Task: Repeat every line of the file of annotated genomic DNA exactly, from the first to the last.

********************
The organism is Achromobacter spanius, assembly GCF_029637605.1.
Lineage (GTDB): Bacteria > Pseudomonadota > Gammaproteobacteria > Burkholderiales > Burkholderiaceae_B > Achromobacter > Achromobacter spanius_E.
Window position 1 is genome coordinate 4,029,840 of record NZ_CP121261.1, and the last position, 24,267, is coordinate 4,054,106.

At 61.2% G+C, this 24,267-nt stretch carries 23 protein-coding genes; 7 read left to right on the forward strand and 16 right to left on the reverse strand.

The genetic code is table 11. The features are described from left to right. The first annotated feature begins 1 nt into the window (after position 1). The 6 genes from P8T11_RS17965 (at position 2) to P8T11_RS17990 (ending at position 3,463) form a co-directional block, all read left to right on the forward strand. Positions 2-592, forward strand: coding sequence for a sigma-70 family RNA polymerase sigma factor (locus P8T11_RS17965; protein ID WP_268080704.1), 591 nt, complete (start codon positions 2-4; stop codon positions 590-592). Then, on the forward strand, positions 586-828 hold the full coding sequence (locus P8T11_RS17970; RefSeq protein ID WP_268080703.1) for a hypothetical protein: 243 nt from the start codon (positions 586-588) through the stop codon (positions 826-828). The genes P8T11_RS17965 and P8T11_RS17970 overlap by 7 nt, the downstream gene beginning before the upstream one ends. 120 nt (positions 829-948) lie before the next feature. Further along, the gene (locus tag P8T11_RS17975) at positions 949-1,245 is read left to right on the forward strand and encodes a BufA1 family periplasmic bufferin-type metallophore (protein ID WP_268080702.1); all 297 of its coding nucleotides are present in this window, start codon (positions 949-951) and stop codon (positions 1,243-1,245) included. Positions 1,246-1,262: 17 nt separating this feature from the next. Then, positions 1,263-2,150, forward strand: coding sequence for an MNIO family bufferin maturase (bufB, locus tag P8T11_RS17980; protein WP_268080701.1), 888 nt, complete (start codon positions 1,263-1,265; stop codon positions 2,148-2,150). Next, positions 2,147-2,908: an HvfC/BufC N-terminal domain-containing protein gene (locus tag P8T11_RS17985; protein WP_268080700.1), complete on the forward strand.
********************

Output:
The organism is Achromobacter spanius, assembly GCF_029637605.1.
Lineage (GTDB): Bacteria > Pseudomonadota > Gammaproteobacteria > Burkholderiales > Burkholderiaceae_B > Achromobacter > Achromobacter spanius_E.
Window position 1 is genome coordinate 4,029,840 of record NZ_CP121261.1, and the last position, 24,267, is coordinate 4,054,106.

At 61.2% G+C, this 24,267-nt stretch carries 23 protein-coding genes; 7 read left to right on the forward strand and 16 right to left on the reverse strand.

The genetic code is table 11. The features are described from left to right. The first annotated feature begins 1 nt into the window (after position 1). The 6 genes from P8T11_RS17965 (at position 2) to P8T11_RS17990 (ending at position 3,463) form a co-directional block, all read left to right on the forward strand. Positions 2-592, forward strand: coding sequence for a sigma-70 family RNA polymerase sigma factor (locus P8T11_RS17965; protein ID WP_268080704.1), 591 nt, complete (start codon positions 2-4; stop codon positions 590-592). Then, on the forward strand, positions 586-828 hold the full coding sequence (locus P8T11_RS17970; RefSeq protein ID WP_268080703.1) for a hypothetical protein: 243 nt from the start codon (positions 586-588) through the stop codon (positions 826-828). The genes P8T11_RS17965 and P8T11_RS17970 overlap by 7 nt, the downstream gene beginning before the upstream one ends. 120 nt (positions 829-948) lie before the next feature. Further along, the gene (locus tag P8T11_RS17975) at positions 949-1,245 is read left to right on the forward strand and encodes a BufA1 family periplasmic bufferin-type metallophore (protein ID WP_268080702.1); all 297 of its coding nucleotides are present in this window, start codon (positions 949-951) and stop codon (positions 1,243-1,245) included. Positions 1,246-1,262: 17 nt separating this feature from the next. Then, positions 1,263-2,150, forward strand: coding sequence for an MNIO family bufferin maturase (bufB, locus tag P8T11_RS17980; protein WP_268080701.1), 888 nt, complete (start codon positions 1,263-1,265; stop codon positions 2,148-2,150). Next, positions 2,147-2,908: an HvfC/BufC N-terminal domain-containing protein gene (locus tag P8T11_RS17985; protein WP_268080700.1), complete on the forward strand.